Productive Urban Landscapes

Research and practice around the CPUL design concept

2010 United Nations’ policy report more relevant than ever!

One of the first publications Dong and Katrin looked at in their joint research is the United Nations University Institute of Advanced Studies’ policy report on cities, biodiversity and governance published in October 2010. Given the current urgency of climate action, this report could not be more timely. Already in 2010, it made reference to the Continuous Productive Urban Landscape concept.

Extract from the Foreword:
‘The world is on the brink of a confounding crisis, which is brought about by a cumulating cascade of factors such as rapid changes in our natural climatic conditions, environmental degradation brought about by unsustainable production and consumption practices, depletion of  environmental and biological resources, and a sharp decline in various indicators of well-being.  […] This would require us to pay more attention to the enhancement and maintenance of natural resources and processes as wellfunctioning ecosystems with the diversity of resources contained therein so as to enable sustainable production, consumption, and related livelihood activities. […] In this context, I am pleased to state that the United Nations University Institute of Advanced Studies (UNU-IAS) has been actively contributing to advancing awareness of various concerns related to biodiversity and ecosystems among a variety of stakeholders. Our research has straddled areas in the interface between the natural world, human aspirations, and wellbeing consequences. We have focused especially on the notion of fostering equitable transactions between different stakeholders over the years.’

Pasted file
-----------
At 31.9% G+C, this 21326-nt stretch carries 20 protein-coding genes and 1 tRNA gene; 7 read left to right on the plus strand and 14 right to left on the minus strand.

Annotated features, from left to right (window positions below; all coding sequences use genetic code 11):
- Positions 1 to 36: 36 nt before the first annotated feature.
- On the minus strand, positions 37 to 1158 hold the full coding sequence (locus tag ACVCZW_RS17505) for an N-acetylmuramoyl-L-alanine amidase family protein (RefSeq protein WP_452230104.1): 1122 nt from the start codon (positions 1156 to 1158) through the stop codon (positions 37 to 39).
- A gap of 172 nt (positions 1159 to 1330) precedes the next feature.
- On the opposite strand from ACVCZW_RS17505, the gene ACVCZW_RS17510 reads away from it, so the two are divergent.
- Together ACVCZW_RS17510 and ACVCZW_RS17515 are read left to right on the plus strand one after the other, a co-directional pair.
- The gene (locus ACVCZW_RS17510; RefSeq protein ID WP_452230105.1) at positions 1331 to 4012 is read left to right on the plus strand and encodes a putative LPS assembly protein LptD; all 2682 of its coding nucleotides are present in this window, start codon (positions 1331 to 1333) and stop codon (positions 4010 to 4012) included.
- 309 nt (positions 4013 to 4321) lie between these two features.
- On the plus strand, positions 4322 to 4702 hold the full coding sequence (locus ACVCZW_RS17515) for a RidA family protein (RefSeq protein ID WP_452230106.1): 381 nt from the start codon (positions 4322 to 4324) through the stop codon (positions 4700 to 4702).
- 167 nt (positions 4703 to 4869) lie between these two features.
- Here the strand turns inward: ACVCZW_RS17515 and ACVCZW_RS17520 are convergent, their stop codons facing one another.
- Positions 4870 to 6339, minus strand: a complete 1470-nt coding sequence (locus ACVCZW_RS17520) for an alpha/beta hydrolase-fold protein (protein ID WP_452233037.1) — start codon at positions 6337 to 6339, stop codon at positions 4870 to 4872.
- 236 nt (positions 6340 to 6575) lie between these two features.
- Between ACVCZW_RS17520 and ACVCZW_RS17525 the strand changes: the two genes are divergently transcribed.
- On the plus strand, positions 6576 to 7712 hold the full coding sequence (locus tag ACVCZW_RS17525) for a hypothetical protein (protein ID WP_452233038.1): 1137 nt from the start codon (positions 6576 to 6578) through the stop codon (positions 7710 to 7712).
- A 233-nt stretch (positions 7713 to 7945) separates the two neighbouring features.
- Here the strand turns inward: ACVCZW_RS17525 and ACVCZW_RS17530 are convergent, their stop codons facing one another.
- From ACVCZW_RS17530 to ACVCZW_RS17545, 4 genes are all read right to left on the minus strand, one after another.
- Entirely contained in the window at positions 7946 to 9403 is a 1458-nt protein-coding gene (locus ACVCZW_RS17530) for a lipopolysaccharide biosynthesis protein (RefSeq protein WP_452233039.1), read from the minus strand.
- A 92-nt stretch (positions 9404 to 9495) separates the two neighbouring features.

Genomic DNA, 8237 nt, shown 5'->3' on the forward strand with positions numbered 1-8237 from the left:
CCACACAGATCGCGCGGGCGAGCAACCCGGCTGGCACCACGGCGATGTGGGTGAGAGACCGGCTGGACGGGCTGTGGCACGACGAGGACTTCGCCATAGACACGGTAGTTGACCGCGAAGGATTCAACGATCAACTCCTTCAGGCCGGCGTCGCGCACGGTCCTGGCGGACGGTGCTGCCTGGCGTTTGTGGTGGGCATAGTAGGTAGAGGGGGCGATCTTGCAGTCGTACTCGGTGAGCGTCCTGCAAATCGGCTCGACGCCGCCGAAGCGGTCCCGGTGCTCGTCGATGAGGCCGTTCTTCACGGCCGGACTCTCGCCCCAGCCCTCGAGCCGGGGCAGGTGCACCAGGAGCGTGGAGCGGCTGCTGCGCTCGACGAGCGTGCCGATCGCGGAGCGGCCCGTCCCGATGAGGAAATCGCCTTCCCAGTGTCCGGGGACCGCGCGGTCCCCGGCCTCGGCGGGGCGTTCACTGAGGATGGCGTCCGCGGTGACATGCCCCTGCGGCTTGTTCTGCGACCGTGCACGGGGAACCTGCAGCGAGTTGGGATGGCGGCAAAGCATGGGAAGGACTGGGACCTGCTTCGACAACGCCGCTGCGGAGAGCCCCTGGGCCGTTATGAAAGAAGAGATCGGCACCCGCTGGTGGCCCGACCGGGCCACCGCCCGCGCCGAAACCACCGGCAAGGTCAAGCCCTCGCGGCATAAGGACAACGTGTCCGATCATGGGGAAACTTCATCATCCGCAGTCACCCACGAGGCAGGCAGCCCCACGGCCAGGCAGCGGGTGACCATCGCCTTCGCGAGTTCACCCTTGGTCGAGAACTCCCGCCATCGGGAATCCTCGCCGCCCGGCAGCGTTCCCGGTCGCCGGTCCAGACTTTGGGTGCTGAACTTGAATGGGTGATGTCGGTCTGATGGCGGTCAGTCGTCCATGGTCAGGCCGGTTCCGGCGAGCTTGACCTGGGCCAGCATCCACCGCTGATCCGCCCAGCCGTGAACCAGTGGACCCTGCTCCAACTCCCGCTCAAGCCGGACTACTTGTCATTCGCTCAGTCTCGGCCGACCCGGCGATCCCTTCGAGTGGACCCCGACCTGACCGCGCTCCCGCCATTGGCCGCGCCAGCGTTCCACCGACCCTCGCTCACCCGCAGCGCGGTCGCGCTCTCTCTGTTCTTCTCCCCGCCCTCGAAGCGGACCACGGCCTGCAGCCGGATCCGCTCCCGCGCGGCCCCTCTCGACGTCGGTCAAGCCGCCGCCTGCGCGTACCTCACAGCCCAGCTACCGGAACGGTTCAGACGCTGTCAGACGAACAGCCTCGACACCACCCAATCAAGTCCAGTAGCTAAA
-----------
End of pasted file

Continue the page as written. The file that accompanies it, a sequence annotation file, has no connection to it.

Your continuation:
(Govindan Parayil, Director UNU-IAS and Vice-Rector UNU)

In section 4 of the publication, Instruments for Improving the Contribution of Cities to the Convention on Biological Diversity (CBD), the authors state:
‘As the rule of interdependent adjacencies in urban ecology has it: the more diversity, and the more collaboration between “unlikely partners”, the better the chances for biodiversity, sustainability, and resilience (Hester, 2006). Linked to this idea is the concept of Continuous Productive Urban Landscapes (CPULs), which represent a powerful urban design instrument for achieving local sustainability while reducing cities’ ecological footprints (Viljoen, 2005).’


Reference: Puppim de Oliveira, José A., Balaban, Osman, Doll, Christopher N.H., Moreno-Peñaranda, Raquel, Gasparatos, Alexandros, Iossifova, Deljana and Suwa, Aki (2010) Cities, biodiversity and governance: perspectives and challenges of the implementation of the convention on biological diversity at the city level, Policy Report, Yokohama: United Nations University.

The publication can be found here.

Image: Cover of the report (source: UNUIAS www 2010)

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* food policy* landscape* urban designInternational

Katrin Bohn • 7th January 2019

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